The Amazing Life of Jim Riswold

I got into advertising because of Jim Riswold. I didn't know who he was at the time. But I'd see Nike's "Bo Knows" commercials and their "Mars Blackmon" spots and think, that's exactly what I want to do.

Riswold was recently inducted into the One Club Creative Hall of Fame, and Dan Wieden wrote a piece about him in the recent issue of one. a magazine. I knew Riswold had left W+K, and I'd heard a little bit about his controversial art work featuring Hitler. But I didn't really know his story until I watched Riswold's TED talk. It might be a little disturbing at times. But that's what makes it amazing.


Here are some of the things I take away from Riswold:

  1. He's still a writer. Listen to how he crafted his talk. It's like copy from a Nike print ad.
  2. He's not a very good presenter. You can have loads of talent as a writer and a CD, and still be a bad presenter. That's not a reason to practice presenting. But it's a good thing to recognize and not beat yourself up over.
  3. This guy has guts. And I have to think his courage is one of the reasons he was such a great creative. Not only is speaking to an audience when it clearly makes him uncomfortable, he shows himself at his most vulnerable to a live audience. As Dan Wieden says in his article, "The ability to remain vulnerable is the ability to remain creative."

How much should you be paid?

Most of us don't like to talk about our salaries. We're afraid we're making more or less than our co-workers, which could make things awkward. And anyway, we're more concerned about producing great work, right?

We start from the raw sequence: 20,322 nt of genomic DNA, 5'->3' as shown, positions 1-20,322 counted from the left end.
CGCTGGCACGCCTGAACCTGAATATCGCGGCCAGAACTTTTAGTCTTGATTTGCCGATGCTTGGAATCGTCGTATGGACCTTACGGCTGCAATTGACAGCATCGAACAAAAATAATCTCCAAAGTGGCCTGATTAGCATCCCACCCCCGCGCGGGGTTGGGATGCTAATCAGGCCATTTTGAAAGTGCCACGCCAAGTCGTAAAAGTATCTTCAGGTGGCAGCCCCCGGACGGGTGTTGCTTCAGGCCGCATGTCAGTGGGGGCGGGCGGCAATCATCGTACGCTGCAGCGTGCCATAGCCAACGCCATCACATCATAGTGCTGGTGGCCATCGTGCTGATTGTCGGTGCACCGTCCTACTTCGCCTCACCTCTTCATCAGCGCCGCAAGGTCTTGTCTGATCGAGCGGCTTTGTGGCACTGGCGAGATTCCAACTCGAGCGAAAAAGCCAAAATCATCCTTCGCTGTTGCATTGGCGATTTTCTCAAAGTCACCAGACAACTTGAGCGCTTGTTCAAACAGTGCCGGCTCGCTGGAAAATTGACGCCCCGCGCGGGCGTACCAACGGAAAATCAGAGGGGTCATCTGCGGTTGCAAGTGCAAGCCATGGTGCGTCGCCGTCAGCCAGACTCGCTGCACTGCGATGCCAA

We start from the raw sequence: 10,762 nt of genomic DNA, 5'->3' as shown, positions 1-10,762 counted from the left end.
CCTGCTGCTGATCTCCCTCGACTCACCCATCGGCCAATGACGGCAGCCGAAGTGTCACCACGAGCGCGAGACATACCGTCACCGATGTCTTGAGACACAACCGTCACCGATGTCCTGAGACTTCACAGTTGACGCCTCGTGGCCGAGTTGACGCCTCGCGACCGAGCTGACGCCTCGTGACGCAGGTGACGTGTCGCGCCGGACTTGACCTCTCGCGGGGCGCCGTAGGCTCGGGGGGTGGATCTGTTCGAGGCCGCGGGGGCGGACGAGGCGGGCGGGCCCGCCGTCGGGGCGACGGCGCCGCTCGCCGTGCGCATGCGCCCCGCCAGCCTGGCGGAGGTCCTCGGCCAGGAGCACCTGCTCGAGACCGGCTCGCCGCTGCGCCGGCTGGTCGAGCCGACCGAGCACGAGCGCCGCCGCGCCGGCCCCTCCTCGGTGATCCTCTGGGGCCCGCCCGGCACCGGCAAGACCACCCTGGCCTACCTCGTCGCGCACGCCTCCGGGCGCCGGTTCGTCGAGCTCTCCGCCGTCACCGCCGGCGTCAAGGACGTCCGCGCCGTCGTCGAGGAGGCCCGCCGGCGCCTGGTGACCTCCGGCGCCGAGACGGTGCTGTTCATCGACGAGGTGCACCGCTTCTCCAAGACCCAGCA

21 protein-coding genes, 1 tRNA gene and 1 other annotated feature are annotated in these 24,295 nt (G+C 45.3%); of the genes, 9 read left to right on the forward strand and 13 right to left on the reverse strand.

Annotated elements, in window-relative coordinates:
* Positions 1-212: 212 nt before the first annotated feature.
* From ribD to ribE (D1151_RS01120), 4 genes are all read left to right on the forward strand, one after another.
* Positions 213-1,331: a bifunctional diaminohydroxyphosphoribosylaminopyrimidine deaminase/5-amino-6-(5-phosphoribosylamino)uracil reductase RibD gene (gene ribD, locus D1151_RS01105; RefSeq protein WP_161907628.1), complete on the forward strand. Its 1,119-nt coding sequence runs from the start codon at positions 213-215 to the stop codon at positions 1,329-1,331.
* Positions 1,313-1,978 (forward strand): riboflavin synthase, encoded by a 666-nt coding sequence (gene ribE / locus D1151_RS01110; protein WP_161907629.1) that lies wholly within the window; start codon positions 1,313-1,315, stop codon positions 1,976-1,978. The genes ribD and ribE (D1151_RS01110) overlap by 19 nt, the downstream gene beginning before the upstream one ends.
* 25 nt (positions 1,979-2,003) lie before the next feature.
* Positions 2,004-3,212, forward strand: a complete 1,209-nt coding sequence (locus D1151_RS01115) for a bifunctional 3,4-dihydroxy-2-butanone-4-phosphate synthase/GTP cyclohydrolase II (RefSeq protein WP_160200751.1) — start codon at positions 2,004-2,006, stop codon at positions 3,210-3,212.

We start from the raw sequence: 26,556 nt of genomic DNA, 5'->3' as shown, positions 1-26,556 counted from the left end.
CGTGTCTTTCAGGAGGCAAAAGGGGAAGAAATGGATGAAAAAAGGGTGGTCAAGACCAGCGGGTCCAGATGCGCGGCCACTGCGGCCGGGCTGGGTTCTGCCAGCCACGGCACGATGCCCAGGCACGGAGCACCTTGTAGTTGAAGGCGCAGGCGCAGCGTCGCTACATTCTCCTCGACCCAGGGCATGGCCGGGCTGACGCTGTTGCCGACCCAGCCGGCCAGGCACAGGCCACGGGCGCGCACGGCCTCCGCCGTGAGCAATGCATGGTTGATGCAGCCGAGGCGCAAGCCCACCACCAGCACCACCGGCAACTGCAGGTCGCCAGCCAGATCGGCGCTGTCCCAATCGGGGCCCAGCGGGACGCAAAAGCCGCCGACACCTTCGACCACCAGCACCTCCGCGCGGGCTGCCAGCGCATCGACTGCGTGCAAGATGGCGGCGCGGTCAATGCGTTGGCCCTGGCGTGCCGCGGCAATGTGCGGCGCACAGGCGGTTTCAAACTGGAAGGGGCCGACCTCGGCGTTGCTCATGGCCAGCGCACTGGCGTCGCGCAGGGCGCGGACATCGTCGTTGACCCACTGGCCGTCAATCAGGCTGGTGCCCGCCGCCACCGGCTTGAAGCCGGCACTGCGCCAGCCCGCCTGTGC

The problem is, the leaves hundreds of portfolio school grads entering the interview and hiring process completely in the dark. Making money a huge focus is a bad idea. But being ignorant to your market value is just as bad. So here are my two recommendations to anyone in this business:

1. Check out the salary monitor at It's not complete, and it can be fairly general at times, but it's about as accurate a tool as I've come across.

2. Continue to interview throughout your career. Even if you're not interested in leaving your current job, this will help you be aware of what you're worth. So when you finally do want a new job, and HR asks you, "What kind of salary are you looking for?" you can answer with confidence, and not just say, "Um...However much you can give me."

Some Work is More Important

My buddy Jon, who has worked on some of the best brands in the world and done some great, award-winning work, has been creating short films for things he's passionate about for the past couple years. They're not really "side projects" anymore, though they started out that way. He learned by watching people work, then messing around himself.

His latest is a short film to help a young boy who was born with all kinds of health issues. Give it a watch. Sharing it helps.

You can watch it here. 

Four Ways to Use Other People's Work

"What if we did something like The Most Interesting Man In The World?"

How many times do you hear this kind of thing when you're concepting? How many times do you say it yourself? As a starting place, or when you get stuck in a rut, or because you're searching for the formula for great work, you start with great work and try to go from there.